This is a set of resources for establishing a practice of daily prayer, especially morning and evening prayer.
The first section has prayers and prayer services. Many of them are written to be done communally but can also be done individually. The second section has resources for various elements of a prayer service, like readings or Prayers of the People.
The last two sections are more relevant to individual reading and prayer. The third section has suggestions for how to choose shorter texts to focus on, and the fourth section has suggestions for daily prayer focuses or short daily prayers.
Orders of Prayer
Methodist Prayer. This has a morning, evening, compline, and (new!) midday prayer service each day as well as information about the Wesley Fast. In each service, there's at least one Psalm (sometimes two), an Old Testament reading, and a New Testament reading. Morning prayer includes the Benedictus, and evening prayer includes the Magnificat. Both have a prayer of thanksgiving, a Wesley hymn (no tune provided, which is the most difficult part), a prayer of confession, a time for Prayers of the People, the Apostle's Creed, a collect of the day, and the Lord's Prayer.
Common Prayer. This has a daily prayer, a very short midday prayer, and an evening prayer for every day. There are also some prayers for other occasions. All the songs used have sheet music on the website. The daily prayer includes a Psalm, an Old Testament reading, and a New Testament reading. The evening prayer always includes a confession, the Nicene Creed, and a Biblical song (Miriam's song, the Magnificat, the Benedictus, etc.).
Daily prayers based on Book of Common Prayer (Anglican/Episcopal). An order for today and for the current time (morning, noonday, evening, compline) can be found here, but all the rites in the Episcopal Book of Common Prayer are here under "The Daily Office." Texts for that day can be found under "The Daily Office Lectionary."
Prayers from the Orthodox Church. These are shorter prayers for many times and occasions from the Orthodox Church in America.
Elements of a Prayer Service
Prayers of the People - This should be part of both corporate and individual prayer. This should include prayers for one's Christian community/communities, for leaders of the local and global church (including missionaries), for leaders of the nations and local governments, for peace among the nations, for one's family and people with whom one lives, and for other particular people who need/have asked for prayer. (The particular order for Prayers of the People that I use also includes particular prayers for those who are sick, those who have died, those who are homeless, and those who are traveling this week.)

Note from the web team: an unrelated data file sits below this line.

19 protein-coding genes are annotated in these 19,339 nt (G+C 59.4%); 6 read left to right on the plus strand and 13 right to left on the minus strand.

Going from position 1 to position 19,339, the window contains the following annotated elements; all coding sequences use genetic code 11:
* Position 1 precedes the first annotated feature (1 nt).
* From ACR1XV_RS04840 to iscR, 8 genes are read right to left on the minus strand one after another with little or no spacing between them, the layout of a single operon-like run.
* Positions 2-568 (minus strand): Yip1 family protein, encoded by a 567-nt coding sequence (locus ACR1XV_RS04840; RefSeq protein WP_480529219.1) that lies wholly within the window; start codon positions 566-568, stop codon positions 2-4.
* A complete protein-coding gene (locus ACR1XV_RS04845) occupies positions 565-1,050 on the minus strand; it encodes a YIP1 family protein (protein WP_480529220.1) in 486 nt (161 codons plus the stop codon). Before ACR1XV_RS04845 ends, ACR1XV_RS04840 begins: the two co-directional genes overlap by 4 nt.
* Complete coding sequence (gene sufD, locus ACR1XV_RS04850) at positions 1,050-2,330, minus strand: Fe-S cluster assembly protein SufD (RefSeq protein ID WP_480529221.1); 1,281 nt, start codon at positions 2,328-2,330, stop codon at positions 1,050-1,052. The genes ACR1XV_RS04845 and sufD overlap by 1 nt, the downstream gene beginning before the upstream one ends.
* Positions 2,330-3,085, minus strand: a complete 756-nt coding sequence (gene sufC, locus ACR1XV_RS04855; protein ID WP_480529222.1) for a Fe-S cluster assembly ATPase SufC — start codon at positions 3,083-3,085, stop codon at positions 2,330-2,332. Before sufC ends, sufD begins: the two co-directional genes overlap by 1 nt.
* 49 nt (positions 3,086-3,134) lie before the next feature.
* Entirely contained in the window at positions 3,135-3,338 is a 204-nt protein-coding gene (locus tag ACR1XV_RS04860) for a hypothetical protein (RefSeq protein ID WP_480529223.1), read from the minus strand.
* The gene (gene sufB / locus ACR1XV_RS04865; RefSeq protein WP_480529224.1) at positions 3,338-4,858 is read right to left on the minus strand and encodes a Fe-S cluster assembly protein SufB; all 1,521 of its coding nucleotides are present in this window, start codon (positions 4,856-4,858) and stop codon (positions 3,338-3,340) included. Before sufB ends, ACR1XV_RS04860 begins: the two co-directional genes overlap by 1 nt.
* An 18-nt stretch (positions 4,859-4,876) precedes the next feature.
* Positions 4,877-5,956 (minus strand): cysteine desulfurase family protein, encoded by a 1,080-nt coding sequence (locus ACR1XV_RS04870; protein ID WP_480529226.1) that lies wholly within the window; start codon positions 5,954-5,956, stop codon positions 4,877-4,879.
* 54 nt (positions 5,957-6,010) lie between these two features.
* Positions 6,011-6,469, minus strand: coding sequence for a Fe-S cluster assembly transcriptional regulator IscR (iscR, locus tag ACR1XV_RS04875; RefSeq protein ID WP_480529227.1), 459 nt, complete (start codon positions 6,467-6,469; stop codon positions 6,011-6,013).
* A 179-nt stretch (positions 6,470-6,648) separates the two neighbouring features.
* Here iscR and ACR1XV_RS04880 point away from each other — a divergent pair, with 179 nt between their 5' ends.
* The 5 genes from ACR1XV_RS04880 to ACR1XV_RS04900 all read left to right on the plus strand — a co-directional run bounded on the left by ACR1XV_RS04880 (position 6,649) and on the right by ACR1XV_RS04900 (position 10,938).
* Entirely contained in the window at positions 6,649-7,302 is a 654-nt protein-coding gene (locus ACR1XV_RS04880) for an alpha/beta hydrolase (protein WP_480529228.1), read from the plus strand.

I put together a booklet with pictures of the people/communities I pray for that I use for Prayers of the People, and I'm happy to share this.
Revised Common Lectionary (RCL) daily readings. This is expanded from the standard Lectionary texts for Sundays, Holy Days, Holy Week, and Easter Week. There are typically three readings; generally there will be one text in common from Monday through Wednesday and a different one in common from Thursday through Saturday.
Catholic lectionary daily readings. There are usually two readings, one of which is a Gospel.
Suggested readings from the Orthodox Church. The number varies a lot by day, but there are always at least two and sometimes up to eight or nine.
Seedbed metrical psalter. The link is to a liturgical arrangement of the Psalms (one per day from the beginning of Advent until you run out of Psalms during Pentecost, with Psalm 119 split across multiple days and some Psalms repeated). You an use this to sing a Psalm each day during the parts of the year when one is assigned. I also like using this psalter with the Psalms from Methodist Prayer because I like singing the Psalms, and I appreciate the metrical arrangement with hymn tunes I know.
For short text focus:
The above provide several longer texts. For a time to focus on one text, you could choose one of these, or you could choose to focus on a different text. You could read through a book of Bible or use texts based on a study that you do individually or in a group.
You could also use that day's text from Upper Room, Daily Text, or Forward Day by Day. These are all daily devotionals that can be found online or subscribed to by email. There are also physical copies of Upper Room and Forward Day by Day. Upper Room texts vary greatly from day to day, and sometimes there are two texts (one longer, the other only one or two verses). Seedbed texts tend to go through one book at a time on weekdays with variation on weekends. The texts for Forward Day by Day are based on the RCL for Sundays, Holy Days, Holy Week, and Easter Week and the Daily Office readings on other days.
Short daily prayer or prayer focus:
The Upper Room devotionals include a short prayer and a prayer focus. Daily Text includes a prayer for each day, but no other prayer focus.
The United Methodist Women Twitter account posts a mission focus each day as well as the names of missionaries with birthdays that day.
Pray UMC is a movement to pray for the United Methodist Church every Monday until the next General Conference.
Skyline Urban Ministries posts a daily prayer on Facebook.
The Episcopal Church tweets a short prayer each morning and evening.